How to cross the border into Mexico:
Go towards Mexico. Pass the US Border. There, you’re done!
The Mexican frontier has no customs or immigration from the U.S. side, though they are hardly so lax with their neighbours to the South. Borders seem to be a one-way economic valve around here.
Crossing into Juarez is immediately interesting, not in the least because in my hungover fugue I both mislay my handwritten directions to the vehicle import office and forget to change money. I spin around in circles in Juarez till I’m pointed in the right direction and have seen enough to feel confident this place is not Mexico as most Mexicans know it. Trucks with gun turrets and armoured soldiers with heavy weaponry roam the streets, massive office buildings and hotels are betrayed as Mexican only by their low-slung and crammed together counterparts.
Customs takes a $400 deposit on the bike and an hour of my life, most of which is spent waiting for Jesus the copy guy to show up. A long desert road later I make it to Chihuahua for the night; Hostel San Juan turns out to not be the backpacker paradise the internet claims. I’m the only foreigner there, and the local ladies of the night add colour with their moaning through the paper thin walls. A drunk motions for help with his door in the dim and claustrophobic hall – he can’t get his room key to work – turning it works for me. Seedy, would be the word to describe the joint.
Looks great from the courtyard, though – I even ran into some architecture students the next day taking photos of the centuries old building.
I’m glad to connect with a couchsurfer the next day, and even moreso when Pepe turns out to be the most interesting Mexican I’ve met. A fellow shoestring traveller, we compare notes and talk about bar food vs. actually going out and purchasing nutrition. Lotta protein in peanuts. He is currently nursing several projects while interning as a doctor in a village South of Chihuahua. I’m fascinated by his RFID blood donor scheme, in which he proposes to insert RFID tags into the Mexican populace to track their participation in blood donations to know what is available and where for emergencies, as well as to encourage participation by prioritizing based on donations.
Apparently he nearly managed to secure an $800,000.00 grant for it and when it went through the ministry of Health the department head met with him to tell him she would only release half of the funds for the project, and tried to get him to sign off on the move. He refused to sign, good man, working with the next president to get the ball rolling, in the meantime occupied with his work and directing truckloads of medical supplies to remote villages.
We go on a tour of the city together where they point out the Angel of Liberty statue complete with laser-shooting sword in front of the palace or palacio as they call their city halls. There is an interesting series of murals supposedly depicting the history of Chihuahua inside, and on the other side of the walls a punk rock show protest is going on for unsolved murders of women in Chihuahua.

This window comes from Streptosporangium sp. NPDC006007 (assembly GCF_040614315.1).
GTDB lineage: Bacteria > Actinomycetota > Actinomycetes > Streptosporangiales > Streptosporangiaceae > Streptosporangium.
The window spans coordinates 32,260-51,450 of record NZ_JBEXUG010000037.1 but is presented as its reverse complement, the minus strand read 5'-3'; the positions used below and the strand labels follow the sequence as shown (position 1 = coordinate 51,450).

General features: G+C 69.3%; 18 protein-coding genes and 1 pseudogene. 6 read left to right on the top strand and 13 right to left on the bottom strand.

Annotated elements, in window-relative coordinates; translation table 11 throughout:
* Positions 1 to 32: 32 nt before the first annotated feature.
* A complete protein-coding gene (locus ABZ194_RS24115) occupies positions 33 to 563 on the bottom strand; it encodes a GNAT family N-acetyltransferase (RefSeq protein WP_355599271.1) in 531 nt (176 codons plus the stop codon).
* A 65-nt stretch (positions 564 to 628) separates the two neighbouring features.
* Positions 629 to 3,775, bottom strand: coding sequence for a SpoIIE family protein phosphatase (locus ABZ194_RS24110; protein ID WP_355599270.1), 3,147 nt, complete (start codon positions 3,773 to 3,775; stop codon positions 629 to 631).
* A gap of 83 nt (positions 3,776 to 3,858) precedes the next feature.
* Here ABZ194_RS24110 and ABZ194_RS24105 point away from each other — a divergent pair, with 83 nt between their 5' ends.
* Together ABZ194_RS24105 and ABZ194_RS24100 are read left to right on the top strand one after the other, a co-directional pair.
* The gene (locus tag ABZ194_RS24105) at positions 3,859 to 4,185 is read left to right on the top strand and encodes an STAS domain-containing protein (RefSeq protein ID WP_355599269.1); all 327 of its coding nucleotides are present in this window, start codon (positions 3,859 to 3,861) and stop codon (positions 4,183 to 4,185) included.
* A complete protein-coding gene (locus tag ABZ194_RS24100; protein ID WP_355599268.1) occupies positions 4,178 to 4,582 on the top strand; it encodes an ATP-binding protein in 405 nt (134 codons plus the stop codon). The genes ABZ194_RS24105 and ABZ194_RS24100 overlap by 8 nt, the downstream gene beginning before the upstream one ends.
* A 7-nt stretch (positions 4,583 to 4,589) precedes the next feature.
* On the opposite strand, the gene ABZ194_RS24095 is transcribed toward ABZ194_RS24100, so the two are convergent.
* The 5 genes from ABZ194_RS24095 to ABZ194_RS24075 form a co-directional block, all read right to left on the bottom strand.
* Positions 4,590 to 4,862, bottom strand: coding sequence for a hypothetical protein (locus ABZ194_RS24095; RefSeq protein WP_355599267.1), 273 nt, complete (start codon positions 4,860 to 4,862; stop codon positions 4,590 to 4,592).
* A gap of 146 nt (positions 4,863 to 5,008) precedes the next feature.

We go out to a rooftop cafe view of the city where I try cheese mixed with huitlacoche, a sort of fungus that grows on corn. Delicious, the first but certainly not last in a series of tasty latinamerican weirdnesses.
The next day we ride to the village where he practices – in Mexico all doctors must work a year in rural areas to graduate. I’m warned to stay inside the clinic but of course I go explore. On inquiring about the bullet holes riddling the town I learn there was a firefight. A long time ago, right? No, last weekend! The clinic is located by a roundabout that connects four towns, which apparently makes it the site of most conflicts. Chihuahua is a state in which mucho marijuana is grown, leading to much drug-related violence.
We check out a desert museum which is pretty cool for a museum, and on a whim head out an hour West for the world-renowned caves of Naica.
Turns out he has an uncle who heads security there, but at the moment it is closed to all, so we ride North an hour or so to a lake for fresh fish soup. Not having expected these impromptu detours, I’m in flip flops. Riding through the gravel roads we end up on is an interesting experience.
His friends put us up for the night, I play Kinect with their kid, and they feed us delicious homecooked dinner and breakfast. Three spinsters bring me savoury filled tortillas for lunch and interrogate me about my journey; two of them look at me as if I have a second head but the third is aglow with enthusiasm and excitement at the idea. This introduction to Mexico has been very interesting, I have been impressed by how open and friendly the people have been, I’m looking forward to whatever is to come.
For a long time now I’ve been contemplating via satellite image the Copper Canyon of Mexico. Perhaps this is the only way to do so, for in person its scale is completely overwhelming – six times larger than the so called Grand canyon of the U.S.A., twice as deep; I have set no time limit on this part of my journey. Who knows, I may never leave.
Next stop, Creel, gateway to the Canyon.